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Knog Oi Luxe bell
We never thought we’d be lusting after a bicycle bell, but that was before we saw Knog’s Oi Luxe. It’s a low-profile CNC-machined bell, equally at home on a commuting bike or a race bike on the weekend group ride. Stitched faux leather—which is a convincing imitation of the real thing—prevents the stainless steel ringer from scratching the handlebars, and grooves on the bottom of the bell prevent brake cables from pinching. Striking the brass dinger, you’ll hear a pleasant, friendly tone that won’t startle people as you pass them on the bike path—it sounds just as beautiful as it looks. Available in brass, matte black or silver, and in two sizes, you’ll find one that perfectly complements your bike. $40; 47g; knog.com.au
Elite Nero rollers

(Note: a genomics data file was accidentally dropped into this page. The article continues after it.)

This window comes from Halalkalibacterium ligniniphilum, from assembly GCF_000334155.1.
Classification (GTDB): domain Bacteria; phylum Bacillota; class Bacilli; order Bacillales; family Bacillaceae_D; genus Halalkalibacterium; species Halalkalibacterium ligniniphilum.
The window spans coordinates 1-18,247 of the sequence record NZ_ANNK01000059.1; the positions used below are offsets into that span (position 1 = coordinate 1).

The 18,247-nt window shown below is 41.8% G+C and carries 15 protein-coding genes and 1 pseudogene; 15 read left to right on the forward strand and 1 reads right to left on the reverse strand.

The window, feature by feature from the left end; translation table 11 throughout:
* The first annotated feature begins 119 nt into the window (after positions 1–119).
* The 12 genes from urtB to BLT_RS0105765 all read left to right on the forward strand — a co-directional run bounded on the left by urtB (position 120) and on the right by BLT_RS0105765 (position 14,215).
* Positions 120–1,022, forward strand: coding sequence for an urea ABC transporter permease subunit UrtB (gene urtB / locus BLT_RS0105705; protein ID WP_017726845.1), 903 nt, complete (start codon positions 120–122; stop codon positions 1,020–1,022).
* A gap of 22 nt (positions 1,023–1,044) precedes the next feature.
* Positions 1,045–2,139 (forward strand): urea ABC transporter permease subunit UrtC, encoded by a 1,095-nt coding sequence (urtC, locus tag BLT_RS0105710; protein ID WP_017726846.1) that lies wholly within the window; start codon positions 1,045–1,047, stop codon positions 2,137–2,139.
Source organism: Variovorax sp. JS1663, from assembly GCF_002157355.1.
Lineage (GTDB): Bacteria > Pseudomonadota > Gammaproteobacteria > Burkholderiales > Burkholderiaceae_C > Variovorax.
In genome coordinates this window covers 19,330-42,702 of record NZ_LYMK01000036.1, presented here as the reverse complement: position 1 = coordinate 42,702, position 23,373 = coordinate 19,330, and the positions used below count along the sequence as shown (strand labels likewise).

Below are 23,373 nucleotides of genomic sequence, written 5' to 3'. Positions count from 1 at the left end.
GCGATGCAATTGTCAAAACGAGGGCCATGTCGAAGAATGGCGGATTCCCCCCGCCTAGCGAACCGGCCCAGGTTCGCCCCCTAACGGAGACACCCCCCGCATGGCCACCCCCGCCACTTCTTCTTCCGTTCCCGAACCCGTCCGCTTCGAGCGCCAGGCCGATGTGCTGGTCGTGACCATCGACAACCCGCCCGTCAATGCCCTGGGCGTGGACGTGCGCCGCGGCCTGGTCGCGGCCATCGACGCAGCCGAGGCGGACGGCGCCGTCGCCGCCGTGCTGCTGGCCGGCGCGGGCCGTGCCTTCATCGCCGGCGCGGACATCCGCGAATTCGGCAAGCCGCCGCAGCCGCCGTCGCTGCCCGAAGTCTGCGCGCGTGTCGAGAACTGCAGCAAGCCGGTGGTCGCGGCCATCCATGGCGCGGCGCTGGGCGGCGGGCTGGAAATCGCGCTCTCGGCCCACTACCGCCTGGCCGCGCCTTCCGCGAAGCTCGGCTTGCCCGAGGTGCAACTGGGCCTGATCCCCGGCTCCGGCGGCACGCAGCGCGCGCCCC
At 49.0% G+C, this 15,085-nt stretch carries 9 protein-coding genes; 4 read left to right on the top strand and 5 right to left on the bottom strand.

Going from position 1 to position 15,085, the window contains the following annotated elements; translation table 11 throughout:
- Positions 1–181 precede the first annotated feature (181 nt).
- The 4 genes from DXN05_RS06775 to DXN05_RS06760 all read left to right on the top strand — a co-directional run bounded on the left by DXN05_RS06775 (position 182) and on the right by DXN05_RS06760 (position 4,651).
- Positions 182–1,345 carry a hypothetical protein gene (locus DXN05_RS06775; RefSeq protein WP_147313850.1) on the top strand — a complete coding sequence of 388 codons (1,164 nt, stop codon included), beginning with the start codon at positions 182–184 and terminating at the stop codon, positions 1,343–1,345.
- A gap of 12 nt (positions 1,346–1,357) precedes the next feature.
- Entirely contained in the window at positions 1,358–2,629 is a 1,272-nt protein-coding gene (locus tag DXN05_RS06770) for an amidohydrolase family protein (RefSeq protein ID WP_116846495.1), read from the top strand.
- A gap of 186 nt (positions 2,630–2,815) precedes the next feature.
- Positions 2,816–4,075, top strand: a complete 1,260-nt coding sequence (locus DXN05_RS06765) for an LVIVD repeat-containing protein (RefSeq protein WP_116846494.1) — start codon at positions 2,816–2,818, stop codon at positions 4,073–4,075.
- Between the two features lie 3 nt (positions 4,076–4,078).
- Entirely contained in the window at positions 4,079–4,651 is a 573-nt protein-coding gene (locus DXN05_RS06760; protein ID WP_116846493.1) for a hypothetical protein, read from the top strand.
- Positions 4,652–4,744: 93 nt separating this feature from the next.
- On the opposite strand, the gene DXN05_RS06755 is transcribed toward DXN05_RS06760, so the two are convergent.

Long before cyclists racked up virtual miles around a digital island on smart trainers when the weather was less than stellar, we trained and warmed up on rollers. While today’s smart trainers are excellent training tools, they don’t simulate riding a bike quite as well as rollers. After all, on rollers, you are actually riding your bike. The Nero combines the best features of smart trainers and rollers into one product. Featuring two 2.7-kilogram flywheels, it provides a realistic road feel, adjusting resistance and slope (up to 7 percent) to match Zwift or Elite’s My E-Training workouts. In fact, it’s compatible with just about any program imaginable thanks to Bluetooth and ANT+ connectivity. An integrated step makes starting your workout easier compared to traditional rollers. And when you’re done riding, it easily folds away. These are classic rollers updated for modern training. $900; todson.com